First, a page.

Training modules/Dealing with online harassment/slides/sharing-information-and-managing-expectations

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Communication: Sharing information and managing expectations[edit | edit source]

Though your communications to the reporter should be empathetic, as described above, remember that the investigation is your responsibility. For the privacy and safety of all parties, it is neither desirable nor appropriate to actively involve the reporter or the target in the actual investigation or communications about the investigation. You should, of course, make sure you have the full details of their complaint, and be prepared to set reasonable expectations about what information they will receive and when they will receive it.

Do:[edit | edit source]

  • Offer the target or reporter a timeline. Your goal should be to let them know what to expect. While you will never be able to promise a certain result or a certain closure date, you should be able to give them a sense of the projected progress of their investigation. Consider whether you can offer the reporter a "check-in" date.
  • Alert them to any substantial delays that may alter the timeline you offered. Remember that while, for you, this may be one of a dozen active cases, for the reporter it is likely a much higher (and more emotional) priority. Sudden, unexpected silence or lack of apparent progress may feel alarming to them.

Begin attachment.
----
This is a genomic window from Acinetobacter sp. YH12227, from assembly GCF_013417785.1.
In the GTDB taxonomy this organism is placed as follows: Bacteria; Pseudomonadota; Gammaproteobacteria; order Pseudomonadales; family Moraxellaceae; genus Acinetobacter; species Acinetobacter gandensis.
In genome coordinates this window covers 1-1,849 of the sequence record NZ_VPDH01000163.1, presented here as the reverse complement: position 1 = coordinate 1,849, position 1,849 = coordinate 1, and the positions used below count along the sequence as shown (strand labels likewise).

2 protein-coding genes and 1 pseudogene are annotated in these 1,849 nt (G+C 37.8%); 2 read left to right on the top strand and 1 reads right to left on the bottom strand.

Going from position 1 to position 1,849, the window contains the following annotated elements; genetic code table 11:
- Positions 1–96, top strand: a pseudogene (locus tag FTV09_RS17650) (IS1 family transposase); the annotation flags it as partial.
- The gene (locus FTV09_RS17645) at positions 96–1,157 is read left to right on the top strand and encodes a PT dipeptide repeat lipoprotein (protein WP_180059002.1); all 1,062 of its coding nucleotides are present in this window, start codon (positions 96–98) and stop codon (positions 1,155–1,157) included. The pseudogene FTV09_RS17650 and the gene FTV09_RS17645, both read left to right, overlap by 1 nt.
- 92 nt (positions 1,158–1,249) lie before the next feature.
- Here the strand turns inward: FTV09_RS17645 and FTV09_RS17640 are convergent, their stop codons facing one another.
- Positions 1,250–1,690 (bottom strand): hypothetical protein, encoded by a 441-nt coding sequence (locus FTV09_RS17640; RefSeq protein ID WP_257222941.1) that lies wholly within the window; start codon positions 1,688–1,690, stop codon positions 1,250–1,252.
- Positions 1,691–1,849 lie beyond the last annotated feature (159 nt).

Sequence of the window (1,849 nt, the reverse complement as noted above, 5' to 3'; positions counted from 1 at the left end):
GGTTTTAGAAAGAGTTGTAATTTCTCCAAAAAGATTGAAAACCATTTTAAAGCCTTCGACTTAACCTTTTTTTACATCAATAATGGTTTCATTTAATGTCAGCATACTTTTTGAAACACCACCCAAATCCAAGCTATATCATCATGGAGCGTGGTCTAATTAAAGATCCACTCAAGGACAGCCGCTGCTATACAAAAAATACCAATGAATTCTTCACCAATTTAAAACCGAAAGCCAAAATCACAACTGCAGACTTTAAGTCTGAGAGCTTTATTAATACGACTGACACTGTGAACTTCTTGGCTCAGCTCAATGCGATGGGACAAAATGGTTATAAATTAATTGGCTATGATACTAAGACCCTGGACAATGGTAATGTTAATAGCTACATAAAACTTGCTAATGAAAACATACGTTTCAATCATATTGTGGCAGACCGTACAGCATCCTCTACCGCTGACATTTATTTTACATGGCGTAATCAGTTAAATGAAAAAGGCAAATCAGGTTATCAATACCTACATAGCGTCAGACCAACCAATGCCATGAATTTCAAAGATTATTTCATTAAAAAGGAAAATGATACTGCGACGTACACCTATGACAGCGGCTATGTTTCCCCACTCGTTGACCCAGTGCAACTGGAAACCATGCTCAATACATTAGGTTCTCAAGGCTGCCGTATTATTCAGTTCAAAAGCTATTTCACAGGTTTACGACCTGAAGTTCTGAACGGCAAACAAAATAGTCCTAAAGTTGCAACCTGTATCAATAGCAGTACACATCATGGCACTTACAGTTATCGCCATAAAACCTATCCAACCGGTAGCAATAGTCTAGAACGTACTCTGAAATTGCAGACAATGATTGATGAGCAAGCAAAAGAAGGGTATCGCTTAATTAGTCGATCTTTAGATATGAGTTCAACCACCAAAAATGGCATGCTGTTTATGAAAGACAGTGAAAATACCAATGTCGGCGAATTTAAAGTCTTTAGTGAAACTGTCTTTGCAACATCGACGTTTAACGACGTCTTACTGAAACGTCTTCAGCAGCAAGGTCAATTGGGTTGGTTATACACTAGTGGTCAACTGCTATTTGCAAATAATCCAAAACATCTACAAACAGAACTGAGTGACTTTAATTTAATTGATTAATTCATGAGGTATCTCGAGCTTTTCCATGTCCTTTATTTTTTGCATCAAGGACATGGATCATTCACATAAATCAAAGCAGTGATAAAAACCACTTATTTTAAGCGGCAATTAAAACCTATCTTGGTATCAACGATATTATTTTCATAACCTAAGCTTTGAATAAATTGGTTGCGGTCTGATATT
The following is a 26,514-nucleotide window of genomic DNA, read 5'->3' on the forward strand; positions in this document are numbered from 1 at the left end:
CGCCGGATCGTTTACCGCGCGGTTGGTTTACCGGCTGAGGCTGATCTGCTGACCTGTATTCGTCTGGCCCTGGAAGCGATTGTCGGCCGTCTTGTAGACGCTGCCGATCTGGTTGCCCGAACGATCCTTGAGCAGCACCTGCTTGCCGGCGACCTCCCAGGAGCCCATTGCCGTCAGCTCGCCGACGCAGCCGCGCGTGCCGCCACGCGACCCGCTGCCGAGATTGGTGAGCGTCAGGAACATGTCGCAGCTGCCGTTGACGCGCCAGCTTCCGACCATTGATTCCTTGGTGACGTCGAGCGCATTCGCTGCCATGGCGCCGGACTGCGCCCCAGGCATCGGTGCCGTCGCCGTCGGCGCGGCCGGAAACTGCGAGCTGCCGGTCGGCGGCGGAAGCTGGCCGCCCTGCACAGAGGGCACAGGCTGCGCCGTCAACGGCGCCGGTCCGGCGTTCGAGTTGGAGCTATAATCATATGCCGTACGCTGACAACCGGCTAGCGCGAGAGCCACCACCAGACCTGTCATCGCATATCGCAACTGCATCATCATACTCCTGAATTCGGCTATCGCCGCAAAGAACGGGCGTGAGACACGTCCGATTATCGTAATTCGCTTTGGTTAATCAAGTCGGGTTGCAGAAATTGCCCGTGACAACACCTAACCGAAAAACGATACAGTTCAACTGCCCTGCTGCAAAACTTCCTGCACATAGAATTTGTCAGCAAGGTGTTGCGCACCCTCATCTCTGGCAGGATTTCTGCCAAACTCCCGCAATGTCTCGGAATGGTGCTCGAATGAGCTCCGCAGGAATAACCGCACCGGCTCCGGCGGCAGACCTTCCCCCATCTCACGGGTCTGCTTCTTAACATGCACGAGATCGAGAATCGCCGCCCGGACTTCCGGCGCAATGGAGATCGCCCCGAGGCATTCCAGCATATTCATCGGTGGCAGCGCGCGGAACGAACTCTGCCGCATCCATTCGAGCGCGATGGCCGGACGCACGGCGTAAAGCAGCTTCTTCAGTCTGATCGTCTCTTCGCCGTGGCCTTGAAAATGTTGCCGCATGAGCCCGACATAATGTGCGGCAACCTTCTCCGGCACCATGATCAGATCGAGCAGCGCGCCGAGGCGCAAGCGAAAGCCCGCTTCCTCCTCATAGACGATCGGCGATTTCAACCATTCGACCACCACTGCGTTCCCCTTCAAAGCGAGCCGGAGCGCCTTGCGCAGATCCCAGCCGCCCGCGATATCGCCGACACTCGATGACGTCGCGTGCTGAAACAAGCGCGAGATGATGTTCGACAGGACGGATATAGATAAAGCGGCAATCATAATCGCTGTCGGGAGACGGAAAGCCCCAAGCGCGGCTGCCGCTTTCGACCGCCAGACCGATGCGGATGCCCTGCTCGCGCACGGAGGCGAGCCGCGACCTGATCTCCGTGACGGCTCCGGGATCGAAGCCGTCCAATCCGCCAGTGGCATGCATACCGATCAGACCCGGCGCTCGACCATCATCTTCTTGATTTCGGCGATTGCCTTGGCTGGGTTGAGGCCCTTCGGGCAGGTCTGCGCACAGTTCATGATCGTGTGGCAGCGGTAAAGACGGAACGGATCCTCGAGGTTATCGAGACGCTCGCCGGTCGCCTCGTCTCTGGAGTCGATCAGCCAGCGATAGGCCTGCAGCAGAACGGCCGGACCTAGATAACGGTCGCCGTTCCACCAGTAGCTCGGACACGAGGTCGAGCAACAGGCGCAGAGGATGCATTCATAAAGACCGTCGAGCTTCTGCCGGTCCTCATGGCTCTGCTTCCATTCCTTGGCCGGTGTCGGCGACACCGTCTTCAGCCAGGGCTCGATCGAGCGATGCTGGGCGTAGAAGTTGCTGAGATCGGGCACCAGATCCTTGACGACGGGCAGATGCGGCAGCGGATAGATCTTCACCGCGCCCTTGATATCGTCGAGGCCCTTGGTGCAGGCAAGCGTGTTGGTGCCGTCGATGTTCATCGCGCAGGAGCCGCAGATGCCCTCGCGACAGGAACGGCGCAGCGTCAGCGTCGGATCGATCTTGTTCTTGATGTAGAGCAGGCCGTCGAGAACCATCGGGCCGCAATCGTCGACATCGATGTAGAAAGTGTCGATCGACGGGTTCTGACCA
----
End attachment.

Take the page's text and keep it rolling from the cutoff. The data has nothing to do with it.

• Contact users in a timely manner to request any additional information your investigation requires. Particularly when an investigation involves multiple people, small delays can compound – try not to add to that by putting off simple steps like asking an important question.

Do not:[edit | edit source]

  • Overshare. Again, this will be an emotional situation for the target, and you may be tempted to err on the side of giving them as much information as you can. Remember, though, that the parties involved in the case are not neutral or confidential parties. An alleged harasser does not lose their right to privacy simply by being reported.
  • Make promises you may not be able to keep. While you may wish to reassure a targeted user with "I promise we will stop this behavior" or "You will have an answer by Tuesday", such a reassurance will backfire if you are unable to follow through. Know your limits, both in time and in your role.